From invisible to visible: turning awareness into advocacy for empowering women through outdoor role models
Being a woman of color in the outdoor industry of the United States makes me stand out – everyone notices my presence immediately. At the same time, I often feel invisible – whether playing outside, attending environmental conferences or working in outdoor education. For example, other climbers will typically approach my climbing partner to ask questions about the route, even when I’m clearly geared up as the ‘guide.’ Why don’t they see me?
Then I stumbled upon an explanation. The people who I traditionally interact with in the outdoor and environmental arenas are typically male. Similarly, the media, whether advertising, TV or magazines, tends to showcase scientists, activists or athletes who are male – and usually white. No wonder people don’t see me; I am not what they are used to seeing in our field. But I am here – and so are other women – including women of color.
I never felt invisible until I moved to the United States from Japan. In Japan, I was a part of the majority. I usually felt normal and was oblivious to my privilege. Then I came to the U.S. and was forced to add new layers to my identity, including ‘woman of color,’ ‘immigrant’ and ‘English language learner.’ These layers have made my everyday life more challenging. For the first time, I could personally relate to those whose voices are not heard. This evolving awareness has led me to advocate for myself and other women who remain invisible through founding a project called “If She Can Do It, You Can Too: Empowering Women Through Outdoor Role Models.”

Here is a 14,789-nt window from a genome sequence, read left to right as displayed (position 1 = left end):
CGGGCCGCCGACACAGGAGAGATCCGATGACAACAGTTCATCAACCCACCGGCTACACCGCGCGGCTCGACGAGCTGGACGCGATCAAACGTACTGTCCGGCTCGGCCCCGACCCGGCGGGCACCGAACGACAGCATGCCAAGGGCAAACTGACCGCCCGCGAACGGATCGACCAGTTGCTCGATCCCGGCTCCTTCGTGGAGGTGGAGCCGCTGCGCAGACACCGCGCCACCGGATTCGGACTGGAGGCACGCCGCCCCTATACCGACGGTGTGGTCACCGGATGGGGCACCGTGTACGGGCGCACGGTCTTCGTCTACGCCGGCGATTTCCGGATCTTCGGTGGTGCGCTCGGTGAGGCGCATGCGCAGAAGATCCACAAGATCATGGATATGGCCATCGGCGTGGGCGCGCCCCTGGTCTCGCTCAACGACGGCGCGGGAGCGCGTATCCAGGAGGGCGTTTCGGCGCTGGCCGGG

In an effort to make the media more reflective of our society, I have dedicated myself to photographing, filming and sharing the stories of women of color, as well as other women who break the traditional mold, in the outdoor and environmental arenas. My hope is that by doing this, people everywhere will be inspired to overcome challenges and reach for their dreams. Currently, I am documenting Native American women activists in America’s national parks to educate the public about how we can support their effort to protect human rights and the environment within public land.
In 2009, after I started speaking publicly about my project, many people approached me to connect with World Pulse. I quickly learned how the mission of my project closely corresponds to the Soul of World Pulse. I was inspired, finding a strong global online community where women speak for themselves. I wanted to be a part of it, sharing stories of women I profiled through my project. And yet, without formal journalism training, I struggle to write effectively and timely to publish these stories, and get into the media world. This is how my journey to apply for the Voices of Future began. I hope to walk on the path of citizen journalism, holding the hands of amazing women grassroots leaders from around the world!